Nafplio is a pretty town right on the coast and loomed over by a giant fort that’s well lit at night. The old town is a mix of narrow cobbled roads and wide plazas and is apparently a weekend getaway hotspot for Athenians. It was Saturday night and absolutely hopping when I was there even on a relatively chilly march day. It made for some interesting people watching between family holidaymakers, some obvious stag and stagette types and the occasional person walking past in what I’d describe as renaissance masquerade-wear (genuinely not sure if they were on their way to a fancy dress party or street performers heading home.) After a fairly middling dinner I treated myself to a nice gelato and strolled around for a while. This sort of place in Europe is always funny with the super high-end boutiques often sharing a building with a super tacky souvenir store. I’d be interested in visiting the town again on more than a flying visit but it definitely wouldn’t be tons longer.

The next morning, I got another early start and headed to the ruins of Mycenae for my final archaeology stop. This one was definitely more of a ‘mind’s eye’ ruin than some of the rest as the only really visible things remaining are the (impressive) gate stones and various pits/depressions. That said it was a fascinating spot because you could see the defensibility of the place. Excellent sightlines in all directions, clear view down to the bay side forts that would have given lots of advance warning for attackers by sea and tough approaches on land. It was one of the really ancient centers of Greece having fallen from prominence in the collapses around 1200BC. Near the site is also the Treasury of Atreus, a hillside tomb with a massive dome.

Thankfully I’d timed things pretty well and got away from there with plenty of time to get back to Athens. Unfortunately for me I’d forgotten that the wide boulevard I’d picked the car up on had been closed for the changing of the guard Sunday morning… to make matters worse I’d also picked the day of the Athens marathon to return the car. This led to me having to force my way onto a side street and some frankly stressful narrow lane crawling until I lucked into a spot in front of a coffee shop about a block from the rental return. When I told the agency where it was, I had to walk them over and they made some comment like “next time you need to bring it to the door” and I just wordlessly pointed at the cops still blocking the road completely at the nearest corner.

The rental place being in a subway station came in handy again as rather than fight my way with a suitcase past the marathon runners multiple times I scooted underground, dumped my bag at my final hotel and headed off to the national archaeology museum I’d missed on my first Athens stop. This one was fun for content as it’s got some of the greatest treasures of the land (and the originals of some of the things I’d seen reproductions of) but the building itself is pretty tired and is apparently closing in phases for needed complete rebuild.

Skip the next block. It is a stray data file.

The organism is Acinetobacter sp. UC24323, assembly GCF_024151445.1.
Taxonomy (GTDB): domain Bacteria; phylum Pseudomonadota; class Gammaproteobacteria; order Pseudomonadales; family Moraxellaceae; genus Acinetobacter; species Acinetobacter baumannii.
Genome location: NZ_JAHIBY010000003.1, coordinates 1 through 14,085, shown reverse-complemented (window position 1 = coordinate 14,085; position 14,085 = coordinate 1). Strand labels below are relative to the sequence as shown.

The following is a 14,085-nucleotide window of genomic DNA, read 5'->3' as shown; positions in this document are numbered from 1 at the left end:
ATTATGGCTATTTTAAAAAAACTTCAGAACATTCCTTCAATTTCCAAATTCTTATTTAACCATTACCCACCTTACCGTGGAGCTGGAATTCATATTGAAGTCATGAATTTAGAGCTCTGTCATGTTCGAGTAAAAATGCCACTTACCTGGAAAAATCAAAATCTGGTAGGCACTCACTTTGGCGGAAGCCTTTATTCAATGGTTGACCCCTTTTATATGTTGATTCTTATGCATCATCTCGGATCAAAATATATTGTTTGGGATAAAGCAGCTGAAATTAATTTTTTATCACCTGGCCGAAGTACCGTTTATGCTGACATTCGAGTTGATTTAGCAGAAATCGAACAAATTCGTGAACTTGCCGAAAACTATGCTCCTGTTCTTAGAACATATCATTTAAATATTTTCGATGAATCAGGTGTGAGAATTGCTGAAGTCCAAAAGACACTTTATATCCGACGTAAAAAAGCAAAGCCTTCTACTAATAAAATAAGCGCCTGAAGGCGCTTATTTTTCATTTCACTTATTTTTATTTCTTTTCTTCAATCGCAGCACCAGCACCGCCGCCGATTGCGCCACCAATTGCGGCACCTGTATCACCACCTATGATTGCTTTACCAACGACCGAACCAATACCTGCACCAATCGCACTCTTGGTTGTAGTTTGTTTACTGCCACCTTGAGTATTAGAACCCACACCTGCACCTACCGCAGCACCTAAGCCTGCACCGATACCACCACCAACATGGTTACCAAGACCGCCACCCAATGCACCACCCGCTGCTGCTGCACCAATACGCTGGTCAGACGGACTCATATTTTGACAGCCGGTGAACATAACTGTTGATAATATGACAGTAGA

With that done it was time for one last walk around the acropolis area, some last-minute souvenir shopping and a final souvlaki and baklava. I ran into an odd street festival procession with people dancing and Greek ‘bagpipes’ wailing away. At a sadly early hour I headed back to my hotel to do a final pack. Unfortunately I had to be at the airport by 5 which meant not having subway access. After a relatively fitful sleep I was up at 3:30 and kindly provided with a packed “breakfast” by the hotel I grabbed an uber taxi to the main square where the airport bus made a relatively fast path to the airport and I was checked in right behind a swath of Canadian schoolkids.

Getting to Zurich was relatively uneventful though I’ll never get used to prices in Switzerland (though god some of the chocolate looked tasty.) I did have a good laugh when taking the shuttle to the international area there was a stereoscopic video presentation of Heidi yelling at us about “hope you saw all these sights!” This time the travel luck wasn’t with me though and on the long hop from my stop in Zurich to Toronto I ended up next to a hulking Ukrainian dude who for the first hour of the flight insisted on watching videos on high volume on his phone…. Constantly elbowing me whenever I started to drift off and then talking across me to the woman sitting on the other side of me. The only saving grace was it was a bulkhead seat so my feet weren’t cramped but I was desperately wishing I had a sleeping pill. It was frankly amazing how fast the flight from Toronto to Winnipeg went by comparison, and typical Winnipeg small town I ran into a friend on the flight.

Greece was for the most part lovely. I would definitely visit again however I absolutely wouldn’t go at this time of year. I definitely missed out on part of the experience but, at the same time, I hate when things are super crowded and I think I’d find Santorini hellish in another way if I went in July. September/early October might be the ideal time for me for visiting the islands at least. Spring would work too but the ocean would be warmer in September for the diving side of my travel personality. That said, the quieter time definitely led to a few great experiences and some good prices so it wasn’t all bad.

The Greek people were almost universally super friendly, eager to welcome you and happy to struggle to communicate with you if they didn’t speak at least a bit of English. Bus drivers were perhaps the exception but then, aren’t they always. Probably the highlight overall was Crete, I knew I’d love Athens, other sights were great but Crete was both gorgeous and a total surprise to me versus my earlier thoughts. Thanks again to Jay and Kim for that recommendation.